Ok so believe it or not, it gets worse! I noticed in time, so I used their electronic system to make the payment. This emptied out my bank account. So THEN they decide they can finally cash my check which results in 3 overdrafts at my bank as they repeatedly try to cash the check. So I call them about it and they say they'd normally also charge an extra amount for the overdrafts on THEIR END, but they agreed to waive it in this case. I'd say so.

This is just to show how much trouble the current iron clad simple rule is. Get the amount right down to the penny or the check won't count. They say they should have returned it, which would have been OK, since I had plenty of time when I sent it in. But they did not. Much simpler if they would just cash it and deal with the discrepancy separately.

7 people like this
Posted by Robyn
a resident of another community
on Jan 12, 2017 at 2:58 pm

With the government, it is death by a thousand cuts. A small fine or fee here, a long wait in line there, a cut in services without a reduction in fee with resulting disdain and distrust from the public.
Government is a money pit. What happens to the $20 annual car registration fee for the county? Where do the assessments from traffic fines/fees go?
It should be Government Of the People, By the People and For the People. As it stands, it is Government for the politicians and lobbyists.

Like this comment
Posted by He Hates These Taxes!
a resident of Old Mountain View
on Jan 14, 2017 at 1:02 am

After buying my home, I paid my first property taxes using their Santa Clara's online payment (outsourced to some company).

The next year taxes were due, I remember being annoyed I had to re-enter payment information (it is not just a simple credit card number: it is your bank's routing number and your checking account's number).

Apparently I got one of those wrong (although the company would not tell me the numbers I entered -- even though I had a screen capture of the payment.. Unfortunately showing only the last (correct) 4 digits of the numbers I entered). First time in my life I've ever screwed that up -- and I knew there was a hefty fee, so I remember counting-twice and pressing submit once. I think that company gets a big cut of the "error fee" they collect.

For this "mistake" I got charged an $80 when I went and paid in person at the property tax place in San Jose.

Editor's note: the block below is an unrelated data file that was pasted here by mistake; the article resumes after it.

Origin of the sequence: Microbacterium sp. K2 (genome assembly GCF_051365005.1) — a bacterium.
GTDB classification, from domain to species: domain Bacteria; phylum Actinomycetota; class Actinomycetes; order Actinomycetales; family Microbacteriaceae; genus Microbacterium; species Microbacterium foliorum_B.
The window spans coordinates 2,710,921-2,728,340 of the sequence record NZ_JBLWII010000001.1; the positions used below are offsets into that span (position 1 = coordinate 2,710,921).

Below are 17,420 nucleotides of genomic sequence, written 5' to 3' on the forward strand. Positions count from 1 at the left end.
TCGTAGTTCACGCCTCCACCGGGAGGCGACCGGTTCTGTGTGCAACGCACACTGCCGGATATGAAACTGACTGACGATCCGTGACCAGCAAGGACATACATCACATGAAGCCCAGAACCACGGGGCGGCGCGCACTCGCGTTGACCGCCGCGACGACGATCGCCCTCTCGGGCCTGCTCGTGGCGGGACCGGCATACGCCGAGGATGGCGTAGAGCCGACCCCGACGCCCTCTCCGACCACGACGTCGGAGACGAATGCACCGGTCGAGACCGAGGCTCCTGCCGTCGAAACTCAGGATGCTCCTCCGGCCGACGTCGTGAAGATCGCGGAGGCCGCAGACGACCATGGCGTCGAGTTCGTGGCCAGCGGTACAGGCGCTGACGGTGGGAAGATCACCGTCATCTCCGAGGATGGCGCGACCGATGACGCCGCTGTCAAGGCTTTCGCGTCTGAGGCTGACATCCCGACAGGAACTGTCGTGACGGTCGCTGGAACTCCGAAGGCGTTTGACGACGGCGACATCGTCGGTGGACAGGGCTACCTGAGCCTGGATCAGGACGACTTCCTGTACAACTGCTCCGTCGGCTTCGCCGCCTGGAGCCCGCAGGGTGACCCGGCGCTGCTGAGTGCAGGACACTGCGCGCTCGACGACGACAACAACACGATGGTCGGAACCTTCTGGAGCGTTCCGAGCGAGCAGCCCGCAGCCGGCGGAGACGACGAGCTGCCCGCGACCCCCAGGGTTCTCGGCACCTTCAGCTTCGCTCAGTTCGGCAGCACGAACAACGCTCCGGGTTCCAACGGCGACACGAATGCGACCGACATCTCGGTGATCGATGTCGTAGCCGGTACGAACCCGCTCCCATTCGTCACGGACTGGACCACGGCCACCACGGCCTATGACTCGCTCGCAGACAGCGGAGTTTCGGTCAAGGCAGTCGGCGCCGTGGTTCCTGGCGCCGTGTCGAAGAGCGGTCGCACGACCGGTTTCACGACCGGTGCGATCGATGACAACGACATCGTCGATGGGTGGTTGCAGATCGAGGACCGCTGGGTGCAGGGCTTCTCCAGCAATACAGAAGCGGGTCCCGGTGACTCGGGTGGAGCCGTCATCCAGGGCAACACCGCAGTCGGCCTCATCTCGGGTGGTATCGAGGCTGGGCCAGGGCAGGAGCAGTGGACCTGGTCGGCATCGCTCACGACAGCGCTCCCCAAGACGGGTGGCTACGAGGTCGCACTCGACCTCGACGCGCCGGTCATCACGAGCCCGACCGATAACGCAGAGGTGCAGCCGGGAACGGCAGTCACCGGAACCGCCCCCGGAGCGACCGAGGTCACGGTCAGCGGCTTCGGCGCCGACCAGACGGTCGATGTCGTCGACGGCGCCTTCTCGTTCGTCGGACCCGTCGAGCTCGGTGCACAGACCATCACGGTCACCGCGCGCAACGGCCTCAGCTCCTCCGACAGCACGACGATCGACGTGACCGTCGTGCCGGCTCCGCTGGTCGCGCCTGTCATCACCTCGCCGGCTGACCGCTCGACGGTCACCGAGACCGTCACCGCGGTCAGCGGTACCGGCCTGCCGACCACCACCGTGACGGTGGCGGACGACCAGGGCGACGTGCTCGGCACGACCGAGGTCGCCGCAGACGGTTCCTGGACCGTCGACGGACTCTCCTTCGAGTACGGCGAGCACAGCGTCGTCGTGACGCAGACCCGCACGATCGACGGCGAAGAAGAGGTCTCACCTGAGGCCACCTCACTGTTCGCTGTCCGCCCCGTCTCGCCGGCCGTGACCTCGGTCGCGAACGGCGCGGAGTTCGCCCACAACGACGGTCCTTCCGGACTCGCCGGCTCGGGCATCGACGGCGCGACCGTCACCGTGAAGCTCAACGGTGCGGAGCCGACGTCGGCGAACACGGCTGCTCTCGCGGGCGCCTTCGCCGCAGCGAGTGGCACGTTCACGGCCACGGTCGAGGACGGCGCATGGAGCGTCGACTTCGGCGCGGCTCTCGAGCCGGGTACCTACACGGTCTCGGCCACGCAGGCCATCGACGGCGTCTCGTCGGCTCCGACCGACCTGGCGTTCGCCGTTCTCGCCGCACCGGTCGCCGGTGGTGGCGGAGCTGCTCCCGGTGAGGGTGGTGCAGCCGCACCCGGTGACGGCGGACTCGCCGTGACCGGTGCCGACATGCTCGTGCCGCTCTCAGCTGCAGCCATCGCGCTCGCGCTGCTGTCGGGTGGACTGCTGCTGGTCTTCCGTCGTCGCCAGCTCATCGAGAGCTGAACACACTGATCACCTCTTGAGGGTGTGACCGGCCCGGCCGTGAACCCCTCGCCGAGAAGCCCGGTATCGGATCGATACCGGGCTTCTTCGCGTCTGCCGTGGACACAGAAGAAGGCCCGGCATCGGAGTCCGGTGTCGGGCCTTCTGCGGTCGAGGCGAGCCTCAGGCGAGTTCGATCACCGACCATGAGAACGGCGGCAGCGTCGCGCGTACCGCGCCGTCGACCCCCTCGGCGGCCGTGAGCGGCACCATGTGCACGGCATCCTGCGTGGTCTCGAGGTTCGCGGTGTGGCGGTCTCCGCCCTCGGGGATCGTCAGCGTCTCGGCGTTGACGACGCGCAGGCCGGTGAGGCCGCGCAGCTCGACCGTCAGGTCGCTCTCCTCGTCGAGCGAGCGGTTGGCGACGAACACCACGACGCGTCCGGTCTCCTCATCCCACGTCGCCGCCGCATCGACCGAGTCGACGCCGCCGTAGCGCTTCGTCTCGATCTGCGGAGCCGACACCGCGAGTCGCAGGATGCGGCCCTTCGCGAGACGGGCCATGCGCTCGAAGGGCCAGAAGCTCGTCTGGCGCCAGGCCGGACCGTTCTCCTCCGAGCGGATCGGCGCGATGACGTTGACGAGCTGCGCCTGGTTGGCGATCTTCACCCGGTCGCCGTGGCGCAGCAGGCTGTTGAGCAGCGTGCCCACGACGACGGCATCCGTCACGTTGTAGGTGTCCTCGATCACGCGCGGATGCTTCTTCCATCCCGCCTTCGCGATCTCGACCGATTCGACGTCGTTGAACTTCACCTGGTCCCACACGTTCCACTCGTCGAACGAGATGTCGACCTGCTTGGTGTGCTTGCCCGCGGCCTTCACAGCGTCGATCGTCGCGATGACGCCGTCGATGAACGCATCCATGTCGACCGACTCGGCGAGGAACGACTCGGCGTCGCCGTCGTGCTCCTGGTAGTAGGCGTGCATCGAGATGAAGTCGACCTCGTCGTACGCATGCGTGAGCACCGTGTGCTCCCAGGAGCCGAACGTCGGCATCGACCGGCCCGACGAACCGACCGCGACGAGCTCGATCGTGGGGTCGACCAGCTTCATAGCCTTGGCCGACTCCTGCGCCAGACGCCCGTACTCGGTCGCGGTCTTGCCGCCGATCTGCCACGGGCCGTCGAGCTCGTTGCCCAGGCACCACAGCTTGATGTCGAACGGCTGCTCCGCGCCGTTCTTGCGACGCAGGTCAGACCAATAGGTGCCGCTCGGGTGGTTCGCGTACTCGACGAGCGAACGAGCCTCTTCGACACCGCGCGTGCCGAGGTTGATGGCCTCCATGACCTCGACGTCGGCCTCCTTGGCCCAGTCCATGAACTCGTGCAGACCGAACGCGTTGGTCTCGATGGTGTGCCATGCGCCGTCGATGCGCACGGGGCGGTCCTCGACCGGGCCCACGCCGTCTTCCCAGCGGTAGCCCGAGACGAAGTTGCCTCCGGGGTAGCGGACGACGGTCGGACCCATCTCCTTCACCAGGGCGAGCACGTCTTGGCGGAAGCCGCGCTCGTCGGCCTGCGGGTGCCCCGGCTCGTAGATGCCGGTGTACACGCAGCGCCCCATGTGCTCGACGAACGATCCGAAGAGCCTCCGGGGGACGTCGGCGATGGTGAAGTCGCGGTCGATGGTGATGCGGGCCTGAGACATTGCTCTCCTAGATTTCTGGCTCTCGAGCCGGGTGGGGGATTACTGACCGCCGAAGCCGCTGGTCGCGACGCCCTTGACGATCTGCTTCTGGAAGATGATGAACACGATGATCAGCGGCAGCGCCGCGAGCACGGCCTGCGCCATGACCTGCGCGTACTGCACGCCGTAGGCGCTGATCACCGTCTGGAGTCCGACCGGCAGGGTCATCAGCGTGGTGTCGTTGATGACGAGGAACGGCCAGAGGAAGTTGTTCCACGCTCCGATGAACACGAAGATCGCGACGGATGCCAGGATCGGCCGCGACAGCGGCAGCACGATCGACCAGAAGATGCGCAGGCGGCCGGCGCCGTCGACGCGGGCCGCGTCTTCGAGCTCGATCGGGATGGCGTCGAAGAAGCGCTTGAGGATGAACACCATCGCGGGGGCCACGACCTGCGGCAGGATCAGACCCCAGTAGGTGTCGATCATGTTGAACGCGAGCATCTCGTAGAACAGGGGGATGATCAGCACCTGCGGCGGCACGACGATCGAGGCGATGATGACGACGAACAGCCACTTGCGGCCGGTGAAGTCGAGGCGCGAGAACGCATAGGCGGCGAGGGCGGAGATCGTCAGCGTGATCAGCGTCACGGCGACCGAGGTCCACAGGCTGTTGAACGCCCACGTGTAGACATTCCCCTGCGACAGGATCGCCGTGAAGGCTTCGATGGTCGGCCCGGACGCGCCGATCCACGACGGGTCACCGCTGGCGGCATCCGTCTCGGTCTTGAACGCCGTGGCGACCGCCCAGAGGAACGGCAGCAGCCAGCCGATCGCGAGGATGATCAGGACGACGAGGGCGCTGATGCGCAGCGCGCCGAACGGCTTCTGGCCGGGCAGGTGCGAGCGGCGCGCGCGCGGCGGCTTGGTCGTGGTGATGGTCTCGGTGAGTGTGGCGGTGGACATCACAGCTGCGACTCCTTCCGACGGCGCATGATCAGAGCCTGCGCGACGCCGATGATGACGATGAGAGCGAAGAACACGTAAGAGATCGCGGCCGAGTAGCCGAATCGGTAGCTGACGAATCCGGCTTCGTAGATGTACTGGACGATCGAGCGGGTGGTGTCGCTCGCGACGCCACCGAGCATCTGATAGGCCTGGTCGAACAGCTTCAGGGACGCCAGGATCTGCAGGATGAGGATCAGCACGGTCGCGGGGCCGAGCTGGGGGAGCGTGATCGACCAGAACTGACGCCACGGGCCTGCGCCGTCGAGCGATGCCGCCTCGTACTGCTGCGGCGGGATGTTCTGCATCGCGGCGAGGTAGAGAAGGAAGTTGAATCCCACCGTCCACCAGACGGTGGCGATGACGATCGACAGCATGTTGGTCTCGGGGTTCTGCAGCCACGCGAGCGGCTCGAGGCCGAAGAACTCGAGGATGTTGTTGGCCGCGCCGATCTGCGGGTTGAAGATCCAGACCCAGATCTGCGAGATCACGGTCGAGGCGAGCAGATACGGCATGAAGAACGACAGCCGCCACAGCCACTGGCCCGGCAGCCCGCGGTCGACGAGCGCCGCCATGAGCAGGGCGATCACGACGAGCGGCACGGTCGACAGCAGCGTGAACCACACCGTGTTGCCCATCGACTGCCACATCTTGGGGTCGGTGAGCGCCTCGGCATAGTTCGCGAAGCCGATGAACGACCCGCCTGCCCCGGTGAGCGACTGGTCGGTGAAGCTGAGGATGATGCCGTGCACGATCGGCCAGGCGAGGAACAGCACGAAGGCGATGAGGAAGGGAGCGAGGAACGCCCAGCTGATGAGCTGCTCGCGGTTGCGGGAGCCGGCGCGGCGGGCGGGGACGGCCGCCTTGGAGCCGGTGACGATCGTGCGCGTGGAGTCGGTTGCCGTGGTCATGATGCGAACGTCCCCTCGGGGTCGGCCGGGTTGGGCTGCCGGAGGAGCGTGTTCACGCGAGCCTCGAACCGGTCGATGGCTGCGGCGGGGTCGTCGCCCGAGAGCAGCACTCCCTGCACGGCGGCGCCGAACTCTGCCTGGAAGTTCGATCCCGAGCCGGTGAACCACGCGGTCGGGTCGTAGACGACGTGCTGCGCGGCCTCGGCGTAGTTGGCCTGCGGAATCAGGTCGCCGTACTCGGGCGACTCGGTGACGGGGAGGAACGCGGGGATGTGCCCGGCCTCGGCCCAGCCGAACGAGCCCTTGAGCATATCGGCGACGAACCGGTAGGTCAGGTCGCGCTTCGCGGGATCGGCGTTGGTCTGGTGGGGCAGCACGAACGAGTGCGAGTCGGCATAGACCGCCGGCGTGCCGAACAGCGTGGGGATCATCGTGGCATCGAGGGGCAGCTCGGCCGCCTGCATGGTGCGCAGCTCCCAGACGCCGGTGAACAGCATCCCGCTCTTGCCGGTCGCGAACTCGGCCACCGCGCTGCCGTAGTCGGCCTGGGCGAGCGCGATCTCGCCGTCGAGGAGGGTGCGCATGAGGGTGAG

You know, anyone could put *any* numbers into Tax Payment website for *any* property -- which will cost the owner $80 when they go to pay. So if you hate your neighbor and can figure out their parcel number, have a blast!

Ever since that $80 fee, I've paid my taxes in person. Since paying in person is so time-consuming (travel to San Jose), I pay both installments together (which totals over $20k!). I hope they choke on it.

I wish there was an easy way to electronically make those payments -- does anyone do a bill-pay originating from their bank? Will Property Tax Office accept checks without the "form" they send out?

4 people like this
Posted by Taxes
a resident of Castro City
on Jan 14, 2017 at 9:36 am

It really shows how out of touch people here are when, in an area with one of the lowest effective property tax rates (thanks Prop 13!) they're complaining about the property taxes on their $2M home.

Like this comment
Posted by He Hates These Taxes!
a resident of Old Mountain View
on Jan 14, 2017 at 5:11 pm

My CA home isn't "$2M" -- rich people live in $2M homes. I have a crappy sub-2000sqft 4BR/2BA single story Eichler built in the 1950s. That's not "millionaire livin" as the *home* can't be worth more than $150k.

It's the dirt/location it is built on that puts thel property sale price high (and subsequent taxes) at $20k/year.

My east coast house is on the water (with a dock), has a nice deck off each bedroom, is 3 stories tall with a beautiful grand room, was built this decade, and *looks* way better than the $2M we paid for it. That, I tell you, *is* rich living.

Finally, I was complaining about the butt-hurt $80 -- not prop 13... Go ahead, repeal that junk... And get rid of mortgages too. Cash on the barrelhead would go a long way keeping RE prices in check.

9 people like this
Posted by Taxes
a resident of Castro City
on Jan 14, 2017 at 6:41 pm

Just to get this straight, you own two $2M+ properties? And you're complaining about $80, while insisting that your house here isn't worth $2M? This area has gotten worse than I thought...

Like this comment
Posted by Penny Pincher
a resident of another community
on Aug 31, 2017 at 11:10 pm

Well.. The only way to own multiple multi-million $ homes is to watch where your money goes, and stop it from talking a walk in the first place, if at all possible.

A $60 here, an $80 there.. soon you are talking real money.

I belong in the above category and I am not ashamed to plan my route so that I can get to a cheaper gas station before it becomes an emergency.

4 people like this
Posted by Taxes
a resident of Castro City
on Sep 1, 2017 at 5:05 pm

Wow, during the largest housing crisis this state has seen, we have two different people here who own multiple multi-million dollar houses that are complaining about a small property tax fee while benefitting from the largest subsidy in the state.

No wonder socialism is so popular with Millennials.

Sorry, but further commenting on this topic has been closed.